Water and wastewater companies in England and Wales asked regulators Monday for approval to raise bills to fund a $117 billion modernization of the two countries' aging sewage treatment and freshwater infrastructure. File Photo by Tolga Akmen/EPA-EFE
Oct. 2 (UPI) -- Britain's water utilities industry unveiled plans Monday to almost double infrastructure investment to $117 billion between 2025 and 2030 to maintain quality drinking water, secure the water supply for the future and slash the volume of sewage flowing into rivers and the sea.
The plans, to be paid for with higher bills and only if industry watchdog Ofwat approves, involve building 10 new reservoirs, reducing water lost through leaks by 25% and modernizing the sewage system to reduce "storm overflows," when untreated sewage is released into waterways during heavy rain the prevent the system backing up, Water UK said in a news release.
The 17 water companies also want to install advanced technology at sewage treatment works to reduce the amount of phosphorus added to rivers by more than a million tons.
Spending on upgrading sewage plants and sewer infrastructure, including upgrading or replacing more than 62,000 miles of sewers, will more than triple to $13.4 billion in what Water UK claimed would be the most ambitious modernization in 150 years. It expects the upgrades to reduce storm overflows by more than 140,000 a year by 2030, preventing spillage equivalent to 6,800 Olympic swimming pools each year.
The scheme will also harness the natural environment, creating new nature-based schemes to improve rainwater management, and technology to better manage flows.
The plans, which were arrived at with input from more than 1.6 million customers, will add $8.53 a month to the average bill of customers in England by 2025, rising to $15.84 in 2030 but offsets the impact on the less well-off by boosting by 2 million the number of households eligible for subsidized bills to 3.2 million.
"While increasing bills is never welcome, this investment in our country's infrastructure is essential to ensure the security of our water supply. Water companies are seeking regulatory approval to reduce overflow spills into rivers and seas as fast as possible and to double the number of households receiving support to pay their bills," Water UK Chief Executive David Henderson said.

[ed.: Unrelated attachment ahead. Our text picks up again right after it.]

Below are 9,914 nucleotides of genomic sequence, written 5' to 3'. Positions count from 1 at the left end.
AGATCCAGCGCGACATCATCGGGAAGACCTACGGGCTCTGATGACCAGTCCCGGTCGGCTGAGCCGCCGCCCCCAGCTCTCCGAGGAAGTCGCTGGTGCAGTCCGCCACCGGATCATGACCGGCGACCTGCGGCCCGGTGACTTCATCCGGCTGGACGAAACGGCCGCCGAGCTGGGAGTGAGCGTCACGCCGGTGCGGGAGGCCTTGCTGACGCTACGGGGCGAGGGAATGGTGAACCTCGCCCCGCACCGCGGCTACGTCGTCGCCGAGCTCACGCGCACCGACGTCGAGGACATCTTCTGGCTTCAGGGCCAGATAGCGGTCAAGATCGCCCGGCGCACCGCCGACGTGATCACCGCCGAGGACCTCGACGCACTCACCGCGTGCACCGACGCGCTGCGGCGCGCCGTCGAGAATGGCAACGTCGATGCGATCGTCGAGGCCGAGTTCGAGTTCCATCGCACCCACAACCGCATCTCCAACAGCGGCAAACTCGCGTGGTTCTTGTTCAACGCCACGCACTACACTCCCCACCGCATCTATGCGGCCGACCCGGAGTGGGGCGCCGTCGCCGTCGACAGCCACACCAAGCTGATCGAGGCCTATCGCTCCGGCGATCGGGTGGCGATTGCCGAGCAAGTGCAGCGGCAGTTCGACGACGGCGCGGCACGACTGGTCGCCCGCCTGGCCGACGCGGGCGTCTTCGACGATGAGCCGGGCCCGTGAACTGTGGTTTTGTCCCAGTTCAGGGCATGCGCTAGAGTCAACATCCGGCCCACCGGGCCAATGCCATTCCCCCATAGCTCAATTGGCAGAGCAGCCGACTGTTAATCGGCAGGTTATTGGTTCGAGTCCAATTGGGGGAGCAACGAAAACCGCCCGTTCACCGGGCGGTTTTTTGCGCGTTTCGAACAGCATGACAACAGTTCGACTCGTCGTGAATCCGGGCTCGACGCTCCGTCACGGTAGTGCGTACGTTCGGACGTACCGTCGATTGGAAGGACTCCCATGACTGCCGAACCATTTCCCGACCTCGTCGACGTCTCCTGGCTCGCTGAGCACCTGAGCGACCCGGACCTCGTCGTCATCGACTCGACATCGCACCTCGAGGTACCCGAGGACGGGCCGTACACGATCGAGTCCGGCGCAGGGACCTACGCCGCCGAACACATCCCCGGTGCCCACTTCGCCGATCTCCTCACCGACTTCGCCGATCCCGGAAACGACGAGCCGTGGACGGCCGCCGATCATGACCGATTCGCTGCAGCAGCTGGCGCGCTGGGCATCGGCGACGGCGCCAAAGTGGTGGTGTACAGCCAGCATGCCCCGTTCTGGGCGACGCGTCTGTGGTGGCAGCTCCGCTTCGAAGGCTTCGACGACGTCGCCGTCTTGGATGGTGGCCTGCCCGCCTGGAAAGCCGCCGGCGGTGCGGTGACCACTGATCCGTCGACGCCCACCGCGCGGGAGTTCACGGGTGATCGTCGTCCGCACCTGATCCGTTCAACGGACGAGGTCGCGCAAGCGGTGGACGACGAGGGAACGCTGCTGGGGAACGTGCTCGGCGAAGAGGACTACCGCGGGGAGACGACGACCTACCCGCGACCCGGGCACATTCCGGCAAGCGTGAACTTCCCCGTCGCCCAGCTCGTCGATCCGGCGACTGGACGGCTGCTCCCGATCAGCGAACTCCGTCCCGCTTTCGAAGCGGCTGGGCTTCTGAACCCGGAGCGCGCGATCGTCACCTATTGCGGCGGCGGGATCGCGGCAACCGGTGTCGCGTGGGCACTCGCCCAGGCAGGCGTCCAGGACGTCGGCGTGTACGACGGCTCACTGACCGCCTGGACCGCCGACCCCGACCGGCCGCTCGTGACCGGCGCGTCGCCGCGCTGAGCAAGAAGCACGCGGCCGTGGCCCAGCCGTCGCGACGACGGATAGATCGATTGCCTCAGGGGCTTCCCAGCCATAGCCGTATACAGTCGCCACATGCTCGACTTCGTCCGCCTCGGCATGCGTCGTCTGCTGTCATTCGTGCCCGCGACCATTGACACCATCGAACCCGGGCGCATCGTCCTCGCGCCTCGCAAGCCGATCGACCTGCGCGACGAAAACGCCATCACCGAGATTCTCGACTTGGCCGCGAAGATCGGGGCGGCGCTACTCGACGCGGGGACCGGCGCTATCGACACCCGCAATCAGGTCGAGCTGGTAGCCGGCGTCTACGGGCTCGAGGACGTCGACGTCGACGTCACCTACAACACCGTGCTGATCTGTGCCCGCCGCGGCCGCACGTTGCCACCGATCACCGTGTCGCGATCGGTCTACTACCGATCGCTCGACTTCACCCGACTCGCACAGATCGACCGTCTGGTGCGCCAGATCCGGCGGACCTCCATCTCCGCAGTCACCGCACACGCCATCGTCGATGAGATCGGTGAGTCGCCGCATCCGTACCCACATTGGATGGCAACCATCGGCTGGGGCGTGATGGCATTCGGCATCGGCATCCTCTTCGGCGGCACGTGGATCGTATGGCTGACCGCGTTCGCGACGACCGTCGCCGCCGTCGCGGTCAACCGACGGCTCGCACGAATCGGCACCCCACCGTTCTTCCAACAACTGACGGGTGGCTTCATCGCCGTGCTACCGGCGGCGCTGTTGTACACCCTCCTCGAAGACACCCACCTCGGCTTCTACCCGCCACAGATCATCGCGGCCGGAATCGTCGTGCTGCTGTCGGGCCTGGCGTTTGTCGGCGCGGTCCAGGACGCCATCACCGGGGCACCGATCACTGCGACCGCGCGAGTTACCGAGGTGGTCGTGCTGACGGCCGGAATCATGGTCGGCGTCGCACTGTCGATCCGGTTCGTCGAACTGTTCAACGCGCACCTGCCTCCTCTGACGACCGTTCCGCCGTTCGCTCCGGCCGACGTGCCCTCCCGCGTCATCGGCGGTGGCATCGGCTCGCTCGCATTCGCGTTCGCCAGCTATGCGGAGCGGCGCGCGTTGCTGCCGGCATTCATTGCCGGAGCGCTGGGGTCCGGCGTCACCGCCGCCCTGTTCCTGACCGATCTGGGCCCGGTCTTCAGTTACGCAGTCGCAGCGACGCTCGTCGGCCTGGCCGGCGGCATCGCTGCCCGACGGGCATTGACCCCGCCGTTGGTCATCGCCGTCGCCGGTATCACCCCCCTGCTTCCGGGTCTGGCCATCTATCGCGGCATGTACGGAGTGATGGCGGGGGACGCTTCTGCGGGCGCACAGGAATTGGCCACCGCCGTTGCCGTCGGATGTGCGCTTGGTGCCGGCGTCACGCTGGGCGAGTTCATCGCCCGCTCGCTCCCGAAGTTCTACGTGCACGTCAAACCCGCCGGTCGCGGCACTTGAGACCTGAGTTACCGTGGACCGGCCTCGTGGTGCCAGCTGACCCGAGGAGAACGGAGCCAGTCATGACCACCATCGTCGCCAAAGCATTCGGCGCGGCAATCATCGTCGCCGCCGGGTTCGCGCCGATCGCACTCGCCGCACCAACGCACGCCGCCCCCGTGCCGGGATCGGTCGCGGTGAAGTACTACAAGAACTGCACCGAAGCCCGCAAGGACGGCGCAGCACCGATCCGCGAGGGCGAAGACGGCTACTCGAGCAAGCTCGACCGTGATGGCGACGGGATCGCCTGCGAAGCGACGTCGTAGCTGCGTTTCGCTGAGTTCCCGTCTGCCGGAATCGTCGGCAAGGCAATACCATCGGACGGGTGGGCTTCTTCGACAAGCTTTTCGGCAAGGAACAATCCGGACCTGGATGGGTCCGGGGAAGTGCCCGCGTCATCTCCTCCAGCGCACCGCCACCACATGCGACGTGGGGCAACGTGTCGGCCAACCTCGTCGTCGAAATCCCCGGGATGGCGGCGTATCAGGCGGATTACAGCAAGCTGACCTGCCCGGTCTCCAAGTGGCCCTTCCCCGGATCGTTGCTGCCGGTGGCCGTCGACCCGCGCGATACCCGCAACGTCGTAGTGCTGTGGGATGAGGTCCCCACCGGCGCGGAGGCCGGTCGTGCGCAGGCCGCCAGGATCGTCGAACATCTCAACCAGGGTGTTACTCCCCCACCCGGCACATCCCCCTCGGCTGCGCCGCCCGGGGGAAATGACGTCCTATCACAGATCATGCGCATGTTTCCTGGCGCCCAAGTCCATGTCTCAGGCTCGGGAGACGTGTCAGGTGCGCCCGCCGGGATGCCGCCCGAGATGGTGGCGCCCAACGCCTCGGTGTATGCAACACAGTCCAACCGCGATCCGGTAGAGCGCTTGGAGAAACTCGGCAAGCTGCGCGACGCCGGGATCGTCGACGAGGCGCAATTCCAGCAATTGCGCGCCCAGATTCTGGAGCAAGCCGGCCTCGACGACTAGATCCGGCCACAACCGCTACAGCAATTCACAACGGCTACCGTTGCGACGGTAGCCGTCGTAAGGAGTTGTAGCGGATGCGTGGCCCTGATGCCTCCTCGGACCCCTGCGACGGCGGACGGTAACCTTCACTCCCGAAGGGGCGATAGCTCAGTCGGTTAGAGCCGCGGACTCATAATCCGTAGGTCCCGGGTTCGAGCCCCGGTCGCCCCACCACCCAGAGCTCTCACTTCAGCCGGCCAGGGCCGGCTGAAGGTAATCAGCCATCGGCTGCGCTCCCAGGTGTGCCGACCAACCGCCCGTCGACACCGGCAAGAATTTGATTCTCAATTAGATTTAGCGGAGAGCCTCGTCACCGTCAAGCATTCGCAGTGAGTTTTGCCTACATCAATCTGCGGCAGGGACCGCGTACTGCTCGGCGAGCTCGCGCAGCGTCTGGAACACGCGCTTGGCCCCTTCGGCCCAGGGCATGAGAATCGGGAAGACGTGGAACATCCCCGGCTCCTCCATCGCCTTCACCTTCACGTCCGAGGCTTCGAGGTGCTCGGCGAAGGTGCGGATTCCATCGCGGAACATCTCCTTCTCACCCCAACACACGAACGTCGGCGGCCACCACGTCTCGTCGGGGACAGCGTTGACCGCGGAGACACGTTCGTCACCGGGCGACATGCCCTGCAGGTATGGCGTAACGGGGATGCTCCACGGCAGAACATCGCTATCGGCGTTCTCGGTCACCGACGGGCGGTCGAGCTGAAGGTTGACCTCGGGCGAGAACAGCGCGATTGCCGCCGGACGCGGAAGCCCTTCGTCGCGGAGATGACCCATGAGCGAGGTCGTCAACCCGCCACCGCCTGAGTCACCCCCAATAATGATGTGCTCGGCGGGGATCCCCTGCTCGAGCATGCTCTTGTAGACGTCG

He also urged Ofwat to approve the plans so that the utilities can "provide the highest quality drinking water for a growing population, ensure the security of our water supply in the future and reduce the use of storm overflows as much as possible."
The proposal, just months after water companies were forced to apologize for dumping untreated sewage into rivers and the sea over 300,000 times in 2022 and a week after 11 water companies were ordered to repay customers $139 million for poor performance on pollution, leaks and customer service, comes as public anger continues to mount.
Critics allege the water utilities, which were privatized in 1989, have collectively failed in their legal responsibility to provide a good sewage system, protect the environment and manage freshwater stocks while treating the franchises as a cash cow, extracting billions in profits of which $87.6 billion has been paid out in shareholders dividends and executive bonuses.
The Environment Agency and Ofwat are almost two years into a criminal investigation, its largest ever, of potential widespread breaches of environmental permit conditions at wastewater treatment works by all water and sewerage companies.
On the day the investigation was launched in November 2021, Ofwat wrote to the water companies demanding an explanation for the dividends and performance-related bonuses, which by law must take account of delivery of obligations and commitments, when the companies were not complying with their obligation to provide a sewerage system of the requisite standard.
Water pollution campaigner Feargal Sharkey said customers had already paid the water companies all of the money needed to build and operate a "properly functioning sewage system" and were now asking them to pay again for something they had already paid for.
"Water companies 'certify' annually they've had our money. Where's our money gone, what happened to it, when do we get a refund?" Sharkey wrote in a post on Twitter.